Scottish population 'reaches new record high'
Scotland's population may have reached a record high, it has been estimated.
The National Records of Scotland believes the number of people living in the country overtook the 1974 record of 5.24 million earlier this year.
Experts predicted the population would continue to rise faster than expected, reaching 5.76 million by 2035 - a 10% increase on the 2010 figure.
They said a high birth rate and an increase in migration were responsible for the rise.
The Projected Population of Scotland report, issued by the National Records of Scotland, is based on the country's estimated population in mid-2010.
Previous projections had been based on estimates from 2008.
Senior Statistician Kirsty MacLachlan said: "The latest projections suggest a bigger rise in Scotland's population than we expected when we published our previous set two years ago.
"That's because the birth rate has remained high and migration has risen again in the last two years.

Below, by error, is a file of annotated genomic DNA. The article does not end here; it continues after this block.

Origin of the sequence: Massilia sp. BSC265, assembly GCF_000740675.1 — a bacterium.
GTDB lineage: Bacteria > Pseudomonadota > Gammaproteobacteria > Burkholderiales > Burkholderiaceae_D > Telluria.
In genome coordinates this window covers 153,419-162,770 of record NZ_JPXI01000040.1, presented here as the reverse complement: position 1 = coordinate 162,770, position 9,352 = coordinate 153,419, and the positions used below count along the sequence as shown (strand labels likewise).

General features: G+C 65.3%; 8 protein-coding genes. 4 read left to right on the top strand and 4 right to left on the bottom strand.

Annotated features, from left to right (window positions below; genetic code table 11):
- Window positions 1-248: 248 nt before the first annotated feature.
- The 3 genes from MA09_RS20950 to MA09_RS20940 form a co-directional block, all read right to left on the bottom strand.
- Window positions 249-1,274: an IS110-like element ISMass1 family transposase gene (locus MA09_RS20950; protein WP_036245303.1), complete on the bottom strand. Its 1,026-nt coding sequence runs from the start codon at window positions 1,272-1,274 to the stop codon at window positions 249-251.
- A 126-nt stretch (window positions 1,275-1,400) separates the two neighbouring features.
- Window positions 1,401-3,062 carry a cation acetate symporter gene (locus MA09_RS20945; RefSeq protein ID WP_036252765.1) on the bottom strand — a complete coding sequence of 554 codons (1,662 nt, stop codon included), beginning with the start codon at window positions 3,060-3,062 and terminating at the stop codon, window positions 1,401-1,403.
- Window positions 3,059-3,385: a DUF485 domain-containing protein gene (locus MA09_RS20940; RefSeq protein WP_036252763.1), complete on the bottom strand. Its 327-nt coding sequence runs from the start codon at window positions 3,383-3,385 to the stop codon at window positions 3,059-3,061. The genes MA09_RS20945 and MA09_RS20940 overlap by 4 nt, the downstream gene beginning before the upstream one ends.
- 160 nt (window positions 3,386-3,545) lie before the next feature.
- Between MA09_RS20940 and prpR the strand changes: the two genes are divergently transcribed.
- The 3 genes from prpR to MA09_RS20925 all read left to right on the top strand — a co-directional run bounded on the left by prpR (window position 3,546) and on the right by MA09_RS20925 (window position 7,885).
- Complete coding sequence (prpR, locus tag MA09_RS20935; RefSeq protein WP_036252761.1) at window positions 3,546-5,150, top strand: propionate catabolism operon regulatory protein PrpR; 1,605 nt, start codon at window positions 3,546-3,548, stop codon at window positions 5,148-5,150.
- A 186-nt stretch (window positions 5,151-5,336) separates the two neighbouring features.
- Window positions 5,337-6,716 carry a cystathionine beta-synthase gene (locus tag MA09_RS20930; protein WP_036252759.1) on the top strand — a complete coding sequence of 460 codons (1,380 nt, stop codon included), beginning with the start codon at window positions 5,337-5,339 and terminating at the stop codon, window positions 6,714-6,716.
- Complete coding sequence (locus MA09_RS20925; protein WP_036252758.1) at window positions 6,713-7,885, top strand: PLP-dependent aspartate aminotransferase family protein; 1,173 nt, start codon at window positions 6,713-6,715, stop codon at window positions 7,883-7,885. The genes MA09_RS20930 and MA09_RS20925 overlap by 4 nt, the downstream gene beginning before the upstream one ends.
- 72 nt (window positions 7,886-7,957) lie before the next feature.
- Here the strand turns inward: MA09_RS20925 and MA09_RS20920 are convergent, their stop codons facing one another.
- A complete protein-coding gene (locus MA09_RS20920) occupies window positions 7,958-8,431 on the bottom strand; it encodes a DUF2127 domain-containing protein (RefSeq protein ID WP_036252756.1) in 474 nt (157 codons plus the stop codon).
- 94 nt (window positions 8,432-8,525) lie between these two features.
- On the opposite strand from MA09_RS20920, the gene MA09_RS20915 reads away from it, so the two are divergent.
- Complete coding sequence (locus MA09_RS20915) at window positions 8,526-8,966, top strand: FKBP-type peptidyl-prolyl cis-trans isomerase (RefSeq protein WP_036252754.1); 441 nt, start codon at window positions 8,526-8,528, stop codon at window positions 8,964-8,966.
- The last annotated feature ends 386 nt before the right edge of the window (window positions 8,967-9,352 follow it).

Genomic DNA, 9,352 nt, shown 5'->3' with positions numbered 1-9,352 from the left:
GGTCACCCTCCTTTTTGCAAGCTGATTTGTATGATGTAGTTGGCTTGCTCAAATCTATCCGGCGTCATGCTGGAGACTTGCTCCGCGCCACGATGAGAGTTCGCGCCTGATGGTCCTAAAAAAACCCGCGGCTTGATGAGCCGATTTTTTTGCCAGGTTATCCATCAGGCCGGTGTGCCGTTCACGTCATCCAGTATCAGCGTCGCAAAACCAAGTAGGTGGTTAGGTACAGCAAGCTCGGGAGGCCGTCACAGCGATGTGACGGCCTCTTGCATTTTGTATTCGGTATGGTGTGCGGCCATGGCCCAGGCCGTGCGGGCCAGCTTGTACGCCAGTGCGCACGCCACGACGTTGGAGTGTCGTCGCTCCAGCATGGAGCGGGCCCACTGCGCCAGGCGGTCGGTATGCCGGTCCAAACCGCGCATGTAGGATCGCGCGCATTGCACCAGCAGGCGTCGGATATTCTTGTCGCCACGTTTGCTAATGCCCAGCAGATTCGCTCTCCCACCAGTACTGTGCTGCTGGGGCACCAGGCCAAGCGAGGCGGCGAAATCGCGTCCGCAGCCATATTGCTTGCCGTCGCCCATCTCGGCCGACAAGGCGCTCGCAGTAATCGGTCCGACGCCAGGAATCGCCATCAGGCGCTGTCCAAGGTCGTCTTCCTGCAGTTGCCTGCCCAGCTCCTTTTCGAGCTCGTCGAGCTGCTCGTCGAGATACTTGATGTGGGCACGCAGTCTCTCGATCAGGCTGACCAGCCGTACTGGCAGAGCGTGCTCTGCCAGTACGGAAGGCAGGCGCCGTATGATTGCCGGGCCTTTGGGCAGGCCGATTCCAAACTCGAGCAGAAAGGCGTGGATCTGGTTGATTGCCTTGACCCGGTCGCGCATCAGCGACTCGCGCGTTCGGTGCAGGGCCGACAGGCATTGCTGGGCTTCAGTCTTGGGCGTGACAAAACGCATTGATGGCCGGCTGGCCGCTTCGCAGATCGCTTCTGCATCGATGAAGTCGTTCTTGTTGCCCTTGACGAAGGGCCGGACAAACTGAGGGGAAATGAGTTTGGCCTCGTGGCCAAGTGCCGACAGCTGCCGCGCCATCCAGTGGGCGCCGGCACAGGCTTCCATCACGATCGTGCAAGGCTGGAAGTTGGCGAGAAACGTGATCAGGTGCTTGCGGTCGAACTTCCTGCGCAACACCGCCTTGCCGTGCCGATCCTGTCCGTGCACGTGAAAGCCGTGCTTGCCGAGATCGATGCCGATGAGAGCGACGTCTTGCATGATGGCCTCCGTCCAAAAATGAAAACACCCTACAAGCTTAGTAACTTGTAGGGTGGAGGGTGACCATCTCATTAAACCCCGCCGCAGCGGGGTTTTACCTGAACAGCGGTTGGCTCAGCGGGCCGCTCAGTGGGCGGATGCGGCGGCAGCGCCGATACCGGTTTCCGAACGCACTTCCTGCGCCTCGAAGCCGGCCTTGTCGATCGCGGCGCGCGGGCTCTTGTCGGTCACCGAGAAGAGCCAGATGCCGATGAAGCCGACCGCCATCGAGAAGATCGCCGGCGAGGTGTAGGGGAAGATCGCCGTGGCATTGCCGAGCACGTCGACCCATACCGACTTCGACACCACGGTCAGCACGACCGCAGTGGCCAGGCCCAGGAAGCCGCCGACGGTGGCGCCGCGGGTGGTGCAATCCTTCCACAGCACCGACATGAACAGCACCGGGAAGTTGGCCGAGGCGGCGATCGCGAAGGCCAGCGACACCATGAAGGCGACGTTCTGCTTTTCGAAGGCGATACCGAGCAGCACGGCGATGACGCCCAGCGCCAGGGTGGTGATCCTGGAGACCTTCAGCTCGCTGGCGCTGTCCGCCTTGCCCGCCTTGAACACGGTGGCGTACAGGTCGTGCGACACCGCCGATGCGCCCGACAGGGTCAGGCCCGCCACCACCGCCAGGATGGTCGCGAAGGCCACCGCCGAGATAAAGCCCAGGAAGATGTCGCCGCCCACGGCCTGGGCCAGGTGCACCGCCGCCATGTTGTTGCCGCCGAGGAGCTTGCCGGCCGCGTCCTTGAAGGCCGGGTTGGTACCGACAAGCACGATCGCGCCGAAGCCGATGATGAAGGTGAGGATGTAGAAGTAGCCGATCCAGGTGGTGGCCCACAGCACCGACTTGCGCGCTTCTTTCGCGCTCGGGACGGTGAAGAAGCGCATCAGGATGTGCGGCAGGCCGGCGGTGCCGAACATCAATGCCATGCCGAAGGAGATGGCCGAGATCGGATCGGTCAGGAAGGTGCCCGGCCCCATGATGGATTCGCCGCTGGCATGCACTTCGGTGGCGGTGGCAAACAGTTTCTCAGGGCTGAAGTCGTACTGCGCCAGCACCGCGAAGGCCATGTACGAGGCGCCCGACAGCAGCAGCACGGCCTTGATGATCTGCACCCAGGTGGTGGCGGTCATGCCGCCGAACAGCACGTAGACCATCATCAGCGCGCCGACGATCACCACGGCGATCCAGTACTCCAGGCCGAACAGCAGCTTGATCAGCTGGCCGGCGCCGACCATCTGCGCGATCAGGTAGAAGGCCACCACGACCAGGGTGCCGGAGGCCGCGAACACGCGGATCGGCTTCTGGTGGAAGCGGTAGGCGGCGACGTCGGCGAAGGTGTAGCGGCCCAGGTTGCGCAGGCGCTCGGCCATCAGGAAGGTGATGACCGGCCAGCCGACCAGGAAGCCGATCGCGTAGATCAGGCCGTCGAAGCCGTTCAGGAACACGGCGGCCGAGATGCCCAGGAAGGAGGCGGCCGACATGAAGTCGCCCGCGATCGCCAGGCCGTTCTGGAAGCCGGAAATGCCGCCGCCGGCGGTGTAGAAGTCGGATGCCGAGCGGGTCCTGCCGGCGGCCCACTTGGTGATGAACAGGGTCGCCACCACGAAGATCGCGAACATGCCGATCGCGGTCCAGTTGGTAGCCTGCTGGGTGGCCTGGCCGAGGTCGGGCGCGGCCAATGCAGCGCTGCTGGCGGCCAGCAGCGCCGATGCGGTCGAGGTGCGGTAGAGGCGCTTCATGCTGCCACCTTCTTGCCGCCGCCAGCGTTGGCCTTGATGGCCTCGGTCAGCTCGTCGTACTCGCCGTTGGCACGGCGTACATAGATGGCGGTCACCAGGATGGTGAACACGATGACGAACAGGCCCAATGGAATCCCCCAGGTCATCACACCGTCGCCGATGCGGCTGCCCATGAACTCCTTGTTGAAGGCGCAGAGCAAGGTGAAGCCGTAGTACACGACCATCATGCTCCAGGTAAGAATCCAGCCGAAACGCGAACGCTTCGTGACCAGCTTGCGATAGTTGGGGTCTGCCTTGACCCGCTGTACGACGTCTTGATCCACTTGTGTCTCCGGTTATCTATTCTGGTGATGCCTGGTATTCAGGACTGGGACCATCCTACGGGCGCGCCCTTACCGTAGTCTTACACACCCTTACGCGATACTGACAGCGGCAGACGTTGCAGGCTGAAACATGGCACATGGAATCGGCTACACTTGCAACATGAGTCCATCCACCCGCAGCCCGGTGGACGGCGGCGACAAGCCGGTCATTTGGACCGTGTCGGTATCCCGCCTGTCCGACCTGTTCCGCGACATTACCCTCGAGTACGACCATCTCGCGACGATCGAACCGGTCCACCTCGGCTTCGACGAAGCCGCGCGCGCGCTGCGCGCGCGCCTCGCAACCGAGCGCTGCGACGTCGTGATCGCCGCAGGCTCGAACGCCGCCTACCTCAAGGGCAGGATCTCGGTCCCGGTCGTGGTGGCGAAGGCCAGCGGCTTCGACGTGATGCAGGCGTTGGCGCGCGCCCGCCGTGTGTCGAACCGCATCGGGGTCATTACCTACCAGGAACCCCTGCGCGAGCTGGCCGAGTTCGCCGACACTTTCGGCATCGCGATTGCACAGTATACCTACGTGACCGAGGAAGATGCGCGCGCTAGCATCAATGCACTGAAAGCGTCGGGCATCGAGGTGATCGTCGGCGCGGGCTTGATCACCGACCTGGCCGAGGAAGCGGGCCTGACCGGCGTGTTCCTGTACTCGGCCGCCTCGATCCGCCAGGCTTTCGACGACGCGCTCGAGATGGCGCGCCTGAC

"These factors have raised the starting-point for our new figures. They also suggest that Scotland's population will continue to rise."
Ms MacLachlan said the projections indicated that the population may have surpassed the 1974 record this year - but added: "We will have to wait for the census results published next year to get a more accurate estimate of the current population."
The report predicts that the Scottish population will age significantly in the 25-year period, with a 26% increase in pensioners from 1.04 million in 2010 to 1.32 million in 2035.
It also suggests that the number of people aged over 75 will rise by 82%, from 410,000 in 2010 to 740,000 in 2035.
The number of people of working age is expected to increase to 3.5 million by 2035, up from 3.27 million in 2010.
It is expected that the number of children aged under 16 will increase by 5% between 2010 and 2020, from 910,000 to 960,000, then fall to 940,000 by 2035.